The students sign up and are brought down to the tunnel in groups. The first thing they see is a staircase where words such as "slut," "cracker," "wop," "spic" and "redneck" are plastered to the walls.
Once students walk down the stairs, they are led into a room decorated with hate symbols like swastikas. They are then dragged out, yelled at and forced into a dark room by a student acting as a Nazi guard.
The room is supposed to resemble a World War II gas chamber. After a few seconds, students hear the sound of gas being sprayed in the room. Next, the lights come on and a sign that says, "you have been executed for your religious beliefs" is displayed.
The students are then led into a dorm-room setting where a black actor walks in and listens to the answering machine. The message is from someone who tells the student she is a "nasty little nigger" and questions why the student is in school at all because "animals can't be taught."
The next room has two skits that are focused on gender and domestic violence.
These skits were changed this year to incorporate how people learn values at home, said Matt Case, a history junior and a skit-writer for the tunnel.
"We kind of followed the model for the past two years, but we combined gender with relationship violence," Case said.
There are other skits about body image, homosexual discrimination and homelessness.
The body image skit was rewritten this year to focus on an individual's weight, Case said.
The skits were designed to realistically show the emotions involved in oppression.
"Most students at the university don't see the discrimination that's here," Case said. "We get people who really are not sure what they are going to see, and they learn from the skits."
The last two images students see are a video of the Rev. Martin Luther King, Jr. and a poem called "First they came for the Jews" about the importance for everyone to take a stand against oppression.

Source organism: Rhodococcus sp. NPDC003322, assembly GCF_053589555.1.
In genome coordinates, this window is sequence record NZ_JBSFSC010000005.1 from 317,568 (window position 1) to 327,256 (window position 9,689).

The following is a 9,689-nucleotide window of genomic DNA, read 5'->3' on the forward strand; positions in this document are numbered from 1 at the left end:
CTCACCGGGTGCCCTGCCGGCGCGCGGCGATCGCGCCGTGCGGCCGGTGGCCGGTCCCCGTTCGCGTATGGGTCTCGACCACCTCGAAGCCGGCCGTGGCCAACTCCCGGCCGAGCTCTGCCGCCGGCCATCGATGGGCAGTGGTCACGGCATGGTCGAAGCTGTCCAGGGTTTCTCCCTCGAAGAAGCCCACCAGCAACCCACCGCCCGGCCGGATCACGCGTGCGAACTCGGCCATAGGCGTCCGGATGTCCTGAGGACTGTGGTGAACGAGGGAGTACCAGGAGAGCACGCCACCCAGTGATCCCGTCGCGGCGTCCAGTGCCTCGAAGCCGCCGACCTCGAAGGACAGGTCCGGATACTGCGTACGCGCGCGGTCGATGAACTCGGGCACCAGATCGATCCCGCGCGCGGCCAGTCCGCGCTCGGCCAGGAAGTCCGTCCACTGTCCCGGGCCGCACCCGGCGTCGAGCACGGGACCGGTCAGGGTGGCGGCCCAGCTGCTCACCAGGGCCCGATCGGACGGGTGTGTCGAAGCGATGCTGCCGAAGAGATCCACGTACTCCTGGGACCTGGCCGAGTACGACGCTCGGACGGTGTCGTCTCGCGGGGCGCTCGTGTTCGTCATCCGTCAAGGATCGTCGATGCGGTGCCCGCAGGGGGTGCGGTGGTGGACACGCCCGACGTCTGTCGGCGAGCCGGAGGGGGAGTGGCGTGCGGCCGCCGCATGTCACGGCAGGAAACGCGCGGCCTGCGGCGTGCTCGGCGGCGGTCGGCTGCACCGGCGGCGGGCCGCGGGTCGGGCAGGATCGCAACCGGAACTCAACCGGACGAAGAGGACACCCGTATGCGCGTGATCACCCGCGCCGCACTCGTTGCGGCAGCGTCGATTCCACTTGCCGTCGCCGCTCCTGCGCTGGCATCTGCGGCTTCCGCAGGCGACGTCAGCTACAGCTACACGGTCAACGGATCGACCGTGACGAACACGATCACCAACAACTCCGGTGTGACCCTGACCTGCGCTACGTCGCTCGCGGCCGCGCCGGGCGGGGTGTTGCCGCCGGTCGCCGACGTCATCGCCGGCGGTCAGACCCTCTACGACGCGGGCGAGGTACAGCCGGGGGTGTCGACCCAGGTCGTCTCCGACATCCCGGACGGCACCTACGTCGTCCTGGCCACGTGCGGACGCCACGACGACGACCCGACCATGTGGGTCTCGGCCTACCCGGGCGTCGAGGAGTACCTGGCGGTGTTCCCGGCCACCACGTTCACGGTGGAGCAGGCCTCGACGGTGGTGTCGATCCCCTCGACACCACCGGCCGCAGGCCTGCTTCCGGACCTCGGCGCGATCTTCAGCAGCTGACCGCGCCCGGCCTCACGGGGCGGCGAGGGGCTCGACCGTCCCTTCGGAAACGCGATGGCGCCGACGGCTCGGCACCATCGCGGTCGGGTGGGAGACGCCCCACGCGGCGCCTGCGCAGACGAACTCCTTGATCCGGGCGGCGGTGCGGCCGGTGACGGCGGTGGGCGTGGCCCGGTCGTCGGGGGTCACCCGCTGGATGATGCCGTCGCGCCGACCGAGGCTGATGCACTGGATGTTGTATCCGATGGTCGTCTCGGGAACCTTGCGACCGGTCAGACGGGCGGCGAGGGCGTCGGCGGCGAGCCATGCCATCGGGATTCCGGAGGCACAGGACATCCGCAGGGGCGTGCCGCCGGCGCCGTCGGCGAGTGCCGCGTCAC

This format of learning is different than other UA diversity programs that, in the past, have been discussions or in a lecture format.
"I think it's just more powerful," said Vanessa Stedronsky, a chemical engineering sophomore and tour guide for the event. "It shows what happens when people are oppressed. It is not just statistics and numbers. It is to the point and accurate of what happens to people."
The co-chairs of the event said that this format for learning can teach students stuff that they would not learn in a discussion.
"The tunnel shows the realistic aspects of oppression," said Tamara White, the hall director at Manzanita-Mohave and co-chair of the tunnel. "It is not meant to shock people. This is realistic because it does happen."
Some students felt they learned a lot from the experience.
"I did not want to come because I thought it would be too intense," said Jason Winsky, an undeclared freshman. "Now I feel like I have been made aware of the issues around me."
Because the program can be shocking to students, responders waited outside of the tunnel, where tour-takers were asked to talk about their experience.
"Participants are affected by the program every time they go through it," said Matt Helm, a member of the student programs office and one of last year's Tunnel of Oppression chairs.
Most of the volunteers came from different organizations across campus, Helm said.
About 80 students came last night, and about 300 to 400 were expected for the rest of the week, White said.
"I think it was a definite success," said Kenny Neal, a business marketing junior. "The only way to learn about these issues is to put people in the situation."
Residence Life started planning this event in mid-September, White said. They rely on about 50 volunteers each night to run the tunnel.
"I think we are growing by building up a good reputation," Gonzales said.
This year is the third year Residence Life has sponsored the Tunnel of Oppression, which was modeled after a program at Northern Arizona University, Helm said.
"If they did all hate and oppression education like this, so many problems could be solved," said Eddie Martinez, a pre-law sophomore.